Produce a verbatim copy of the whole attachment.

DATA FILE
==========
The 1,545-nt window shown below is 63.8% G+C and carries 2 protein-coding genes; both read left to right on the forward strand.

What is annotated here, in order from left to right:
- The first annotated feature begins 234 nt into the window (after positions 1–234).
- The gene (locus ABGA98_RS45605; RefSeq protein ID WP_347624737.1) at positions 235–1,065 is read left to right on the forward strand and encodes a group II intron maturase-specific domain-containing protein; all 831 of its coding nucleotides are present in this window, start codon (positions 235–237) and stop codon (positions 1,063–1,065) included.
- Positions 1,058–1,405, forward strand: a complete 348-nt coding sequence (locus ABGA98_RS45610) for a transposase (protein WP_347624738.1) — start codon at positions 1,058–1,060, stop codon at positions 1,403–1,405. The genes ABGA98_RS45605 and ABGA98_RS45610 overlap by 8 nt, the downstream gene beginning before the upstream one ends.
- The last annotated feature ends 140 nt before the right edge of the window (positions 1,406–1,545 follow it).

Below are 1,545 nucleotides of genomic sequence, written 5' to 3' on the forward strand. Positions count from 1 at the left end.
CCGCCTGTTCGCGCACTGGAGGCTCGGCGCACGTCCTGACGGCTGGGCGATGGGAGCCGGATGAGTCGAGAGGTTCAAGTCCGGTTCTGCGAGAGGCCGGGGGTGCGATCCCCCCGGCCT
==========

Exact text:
The 1,545-nt window shown below is 63.8% G+C and carries 2 protein-coding genes; both read left to right on the forward strand.

What is annotated here, in order from left to right:
- The first annotated feature begins 234 nt into the window (after positions 1–234).
- The gene (locus ABGA98_RS45605; RefSeq protein ID WP_347624737.1) at positions 235–1,065 is read left to right on the forward strand and encodes a group II intron maturase-specific domain-containing protein; all 831 of its coding nucleotides are present in this window, start codon (positions 235–237) and stop codon (positions 1,063–1,065) included.
- Positions 1,058–1,405, forward strand: a complete 348-nt coding sequence (locus ABGA98_RS45610) for a transposase (protein WP_347624738.1) — start codon at positions 1,058–1,060, stop codon at positions 1,403–1,405. The genes ABGA98_RS45605 and ABGA98_RS45610 overlap by 8 nt, the downstream gene beginning before the upstream one ends.
- The last annotated feature ends 140 nt before the right edge of the window (positions 1,406–1,545 follow it).

Below are 1,545 nucleotides of genomic sequence, written 5' to 3' on the forward strand. Positions count from 1 at the left end.
CCGCCTGTTCGCGCACTGGAGGCTCGGCGCACGTCCTGACGGCTGGGCGATGGGAGCCGGATGAGTCGAGAGGTTCAAGTCCGGTTCTGCGAGAGGCCGGGGGTGCGATCCCCCCGGCCT